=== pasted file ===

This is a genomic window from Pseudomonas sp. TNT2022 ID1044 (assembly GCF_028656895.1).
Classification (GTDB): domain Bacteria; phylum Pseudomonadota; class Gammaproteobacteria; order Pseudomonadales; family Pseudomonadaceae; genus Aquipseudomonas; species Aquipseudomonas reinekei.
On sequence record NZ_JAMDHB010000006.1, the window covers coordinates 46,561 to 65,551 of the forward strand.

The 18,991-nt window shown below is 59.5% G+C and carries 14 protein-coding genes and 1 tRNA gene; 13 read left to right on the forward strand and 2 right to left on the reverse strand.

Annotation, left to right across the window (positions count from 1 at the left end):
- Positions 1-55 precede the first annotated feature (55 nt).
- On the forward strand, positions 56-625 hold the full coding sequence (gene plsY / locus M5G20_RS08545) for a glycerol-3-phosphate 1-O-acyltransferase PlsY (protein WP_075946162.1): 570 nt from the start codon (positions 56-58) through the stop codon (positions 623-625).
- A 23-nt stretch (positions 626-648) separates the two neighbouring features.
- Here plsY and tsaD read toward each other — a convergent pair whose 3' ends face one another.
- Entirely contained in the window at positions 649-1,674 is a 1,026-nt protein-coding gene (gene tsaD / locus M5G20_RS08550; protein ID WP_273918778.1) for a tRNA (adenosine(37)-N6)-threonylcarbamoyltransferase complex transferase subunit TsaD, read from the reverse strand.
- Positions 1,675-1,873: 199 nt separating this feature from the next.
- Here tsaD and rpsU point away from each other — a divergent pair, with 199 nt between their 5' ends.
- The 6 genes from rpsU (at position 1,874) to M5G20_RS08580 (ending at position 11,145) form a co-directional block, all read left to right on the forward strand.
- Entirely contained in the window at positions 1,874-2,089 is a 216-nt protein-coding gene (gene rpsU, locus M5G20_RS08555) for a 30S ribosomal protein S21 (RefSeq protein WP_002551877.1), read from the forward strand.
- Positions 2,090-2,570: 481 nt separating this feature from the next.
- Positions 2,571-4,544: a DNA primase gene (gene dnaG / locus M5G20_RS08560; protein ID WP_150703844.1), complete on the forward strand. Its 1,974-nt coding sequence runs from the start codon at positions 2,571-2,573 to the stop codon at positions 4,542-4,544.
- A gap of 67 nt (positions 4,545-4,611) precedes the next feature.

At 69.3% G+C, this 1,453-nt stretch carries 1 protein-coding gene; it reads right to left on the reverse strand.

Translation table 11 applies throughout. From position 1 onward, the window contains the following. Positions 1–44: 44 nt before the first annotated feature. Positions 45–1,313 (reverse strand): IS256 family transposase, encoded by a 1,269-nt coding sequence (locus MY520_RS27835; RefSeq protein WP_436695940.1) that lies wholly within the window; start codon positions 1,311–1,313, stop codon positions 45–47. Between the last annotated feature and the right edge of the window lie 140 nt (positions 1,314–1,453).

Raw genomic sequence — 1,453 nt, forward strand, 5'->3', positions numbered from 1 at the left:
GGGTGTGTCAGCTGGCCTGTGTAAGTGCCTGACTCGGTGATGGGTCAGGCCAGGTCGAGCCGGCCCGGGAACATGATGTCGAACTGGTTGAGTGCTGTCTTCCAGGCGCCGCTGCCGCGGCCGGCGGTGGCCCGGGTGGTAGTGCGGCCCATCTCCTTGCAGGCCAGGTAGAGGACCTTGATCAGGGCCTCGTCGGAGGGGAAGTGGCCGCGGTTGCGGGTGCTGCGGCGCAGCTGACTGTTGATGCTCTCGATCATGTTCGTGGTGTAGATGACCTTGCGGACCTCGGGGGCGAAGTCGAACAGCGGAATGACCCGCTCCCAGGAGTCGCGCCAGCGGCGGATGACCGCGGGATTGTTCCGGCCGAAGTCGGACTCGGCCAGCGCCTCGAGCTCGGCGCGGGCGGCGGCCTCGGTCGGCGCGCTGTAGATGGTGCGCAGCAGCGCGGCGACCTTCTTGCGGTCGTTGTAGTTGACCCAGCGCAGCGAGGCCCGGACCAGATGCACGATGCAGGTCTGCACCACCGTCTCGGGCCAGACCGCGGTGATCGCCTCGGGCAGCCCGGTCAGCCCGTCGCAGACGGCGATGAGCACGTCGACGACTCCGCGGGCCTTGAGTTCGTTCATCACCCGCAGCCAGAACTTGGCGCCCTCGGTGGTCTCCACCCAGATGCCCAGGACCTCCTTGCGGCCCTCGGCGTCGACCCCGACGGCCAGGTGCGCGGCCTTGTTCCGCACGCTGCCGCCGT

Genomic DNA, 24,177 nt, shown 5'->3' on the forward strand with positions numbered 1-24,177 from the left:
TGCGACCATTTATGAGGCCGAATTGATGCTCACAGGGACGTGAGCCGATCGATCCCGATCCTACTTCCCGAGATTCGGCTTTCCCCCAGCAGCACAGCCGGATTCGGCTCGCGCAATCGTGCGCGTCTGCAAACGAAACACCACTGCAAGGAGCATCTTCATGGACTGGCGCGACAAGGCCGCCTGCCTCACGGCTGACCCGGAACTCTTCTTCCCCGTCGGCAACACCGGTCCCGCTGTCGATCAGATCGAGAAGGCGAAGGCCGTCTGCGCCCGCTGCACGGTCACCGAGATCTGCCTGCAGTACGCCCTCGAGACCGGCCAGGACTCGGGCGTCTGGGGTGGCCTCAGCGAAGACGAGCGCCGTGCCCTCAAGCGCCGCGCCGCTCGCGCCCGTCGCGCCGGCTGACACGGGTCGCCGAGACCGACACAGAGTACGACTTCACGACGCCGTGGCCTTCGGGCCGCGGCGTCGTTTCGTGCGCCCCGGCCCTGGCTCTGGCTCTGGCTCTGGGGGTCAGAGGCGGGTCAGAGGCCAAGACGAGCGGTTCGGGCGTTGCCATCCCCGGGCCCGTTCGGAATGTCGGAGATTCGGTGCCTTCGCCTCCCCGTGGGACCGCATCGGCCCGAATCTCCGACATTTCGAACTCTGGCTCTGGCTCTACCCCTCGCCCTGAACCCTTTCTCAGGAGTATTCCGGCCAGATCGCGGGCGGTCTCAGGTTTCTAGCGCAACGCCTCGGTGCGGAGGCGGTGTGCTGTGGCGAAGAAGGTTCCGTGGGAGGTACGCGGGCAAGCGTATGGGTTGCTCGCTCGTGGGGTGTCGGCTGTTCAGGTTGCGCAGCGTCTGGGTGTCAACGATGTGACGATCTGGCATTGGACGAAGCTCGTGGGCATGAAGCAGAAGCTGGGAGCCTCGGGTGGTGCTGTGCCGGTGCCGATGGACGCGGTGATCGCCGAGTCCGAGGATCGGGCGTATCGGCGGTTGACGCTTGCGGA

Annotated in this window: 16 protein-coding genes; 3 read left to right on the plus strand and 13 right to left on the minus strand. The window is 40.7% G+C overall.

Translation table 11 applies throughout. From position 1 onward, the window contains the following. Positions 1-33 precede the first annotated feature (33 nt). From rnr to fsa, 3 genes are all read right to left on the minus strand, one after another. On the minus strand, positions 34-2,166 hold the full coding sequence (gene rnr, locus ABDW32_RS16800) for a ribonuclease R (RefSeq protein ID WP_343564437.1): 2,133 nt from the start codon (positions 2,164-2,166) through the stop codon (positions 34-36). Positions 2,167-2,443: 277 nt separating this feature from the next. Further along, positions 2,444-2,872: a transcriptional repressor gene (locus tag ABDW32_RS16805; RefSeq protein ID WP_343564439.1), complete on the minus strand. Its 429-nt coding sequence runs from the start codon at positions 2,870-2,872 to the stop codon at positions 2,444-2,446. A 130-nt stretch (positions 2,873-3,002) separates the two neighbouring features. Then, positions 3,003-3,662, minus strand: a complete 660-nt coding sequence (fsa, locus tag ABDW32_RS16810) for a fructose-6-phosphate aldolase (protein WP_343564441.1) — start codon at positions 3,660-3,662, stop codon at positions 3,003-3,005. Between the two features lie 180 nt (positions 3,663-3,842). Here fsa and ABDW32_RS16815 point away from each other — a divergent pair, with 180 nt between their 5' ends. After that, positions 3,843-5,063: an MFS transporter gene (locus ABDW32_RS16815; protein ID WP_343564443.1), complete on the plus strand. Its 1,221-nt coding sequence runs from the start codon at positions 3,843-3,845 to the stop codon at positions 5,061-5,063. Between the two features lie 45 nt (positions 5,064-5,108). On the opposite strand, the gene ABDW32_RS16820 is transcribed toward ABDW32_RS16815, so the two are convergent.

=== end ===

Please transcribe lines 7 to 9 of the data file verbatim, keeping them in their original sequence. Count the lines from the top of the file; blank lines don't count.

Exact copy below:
- On the forward strand, positions 56-625 hold the full coding sequence (gene plsY / locus M5G20_RS08545) for a glycerol-3-phosphate 1-O-acyltransferase PlsY (protein WP_075946162.1): 570 nt from the start codon (positions 56-58) through the stop codon (positions 623-625).
- A 23-nt stretch (positions 626-648) separates the two neighbouring features.
- Here plsY and tsaD read toward each other — a convergent pair whose 3' ends face one another.